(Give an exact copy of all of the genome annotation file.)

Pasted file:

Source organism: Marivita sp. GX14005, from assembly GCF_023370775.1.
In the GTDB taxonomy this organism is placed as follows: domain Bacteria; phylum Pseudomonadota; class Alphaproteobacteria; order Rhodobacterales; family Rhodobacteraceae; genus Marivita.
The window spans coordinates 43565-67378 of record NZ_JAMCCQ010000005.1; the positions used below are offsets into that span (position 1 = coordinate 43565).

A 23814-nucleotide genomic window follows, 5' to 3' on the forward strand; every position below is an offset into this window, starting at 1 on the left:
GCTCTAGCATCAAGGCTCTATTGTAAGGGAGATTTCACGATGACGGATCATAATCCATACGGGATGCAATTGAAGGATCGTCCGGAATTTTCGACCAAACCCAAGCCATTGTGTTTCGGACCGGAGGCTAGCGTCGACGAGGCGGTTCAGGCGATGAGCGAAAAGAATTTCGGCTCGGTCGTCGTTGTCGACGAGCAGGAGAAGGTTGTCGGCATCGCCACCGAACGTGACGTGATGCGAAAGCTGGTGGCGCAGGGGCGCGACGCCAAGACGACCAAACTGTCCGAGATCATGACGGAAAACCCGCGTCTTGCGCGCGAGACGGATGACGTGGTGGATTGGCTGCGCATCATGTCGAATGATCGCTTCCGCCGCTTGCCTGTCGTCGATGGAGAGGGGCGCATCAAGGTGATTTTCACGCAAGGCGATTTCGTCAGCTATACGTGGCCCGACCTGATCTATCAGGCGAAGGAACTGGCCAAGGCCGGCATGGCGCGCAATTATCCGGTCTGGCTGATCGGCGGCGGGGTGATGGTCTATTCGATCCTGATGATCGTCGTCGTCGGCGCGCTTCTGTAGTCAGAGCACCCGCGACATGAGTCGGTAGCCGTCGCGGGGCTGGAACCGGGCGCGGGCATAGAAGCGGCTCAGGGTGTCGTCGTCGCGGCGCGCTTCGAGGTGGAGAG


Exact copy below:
Source organism: Marivita sp. GX14005, from assembly GCF_023370775.1.
In the GTDB taxonomy this organism is placed as follows: domain Bacteria; phylum Pseudomonadota; class Alphaproteobacteria; order Rhodobacterales; family Rhodobacteraceae; genus Marivita.
The window spans coordinates 43565-67378 of record NZ_JAMCCQ010000005.1; the positions used below are offsets into that span (position 1 = coordinate 43565).

A 23814-nucleotide genomic window follows, 5' to 3' on the forward strand; every position below is an offset into this window, starting at 1 on the left:
GCTCTAGCATCAAGGCTCTATTGTAAGGGAGATTTCACGATGACGGATCATAATCCATACGGGATGCAATTGAAGGATCGTCCGGAATTTTCGACCAAACCCAAGCCATTGTGTTTCGGACCGGAGGCTAGCGTCGACGAGGCGGTTCAGGCGATGAGCGAAAAGAATTTCGGCTCGGTCGTCGTTGTCGACGAGCAGGAGAAGGTTGTCGGCATCGCCACCGAACGTGACGTGATGCGAAAGCTGGTGGCGCAGGGGCGCGACGCCAAGACGACCAAACTGTCCGAGATCATGACGGAAAACCCGCGTCTTGCGCGCGAGACGGATGACGTGGTGGATTGGCTGCGCATCATGTCGAATGATCGCTTCCGCCGCTTGCCTGTCGTCGATGGAGAGGGGCGCATCAAGGTGATTTTCACGCAAGGCGATTTCGTCAGCTATACGTGGCCCGACCTGATCTATCAGGCGAAGGAACTGGCCAAGGCCGGCATGGCGCGCAATTATCCGGTCTGGCTGATCGGCGGCGGGGTGATGGTCTATTCGATCCTGATGATCGTCGTCGTCGGCGCGCTTCTGTAGTCAGAGCACCCGCGACATGAGTCGGTAGCCGTCGCGGGGCTGGAACCGGGCGCGGGCATAGAAGCGGCTCAGGGTGTCGTCGTCGCGGCGCGCTTCGAGGTGGAGAG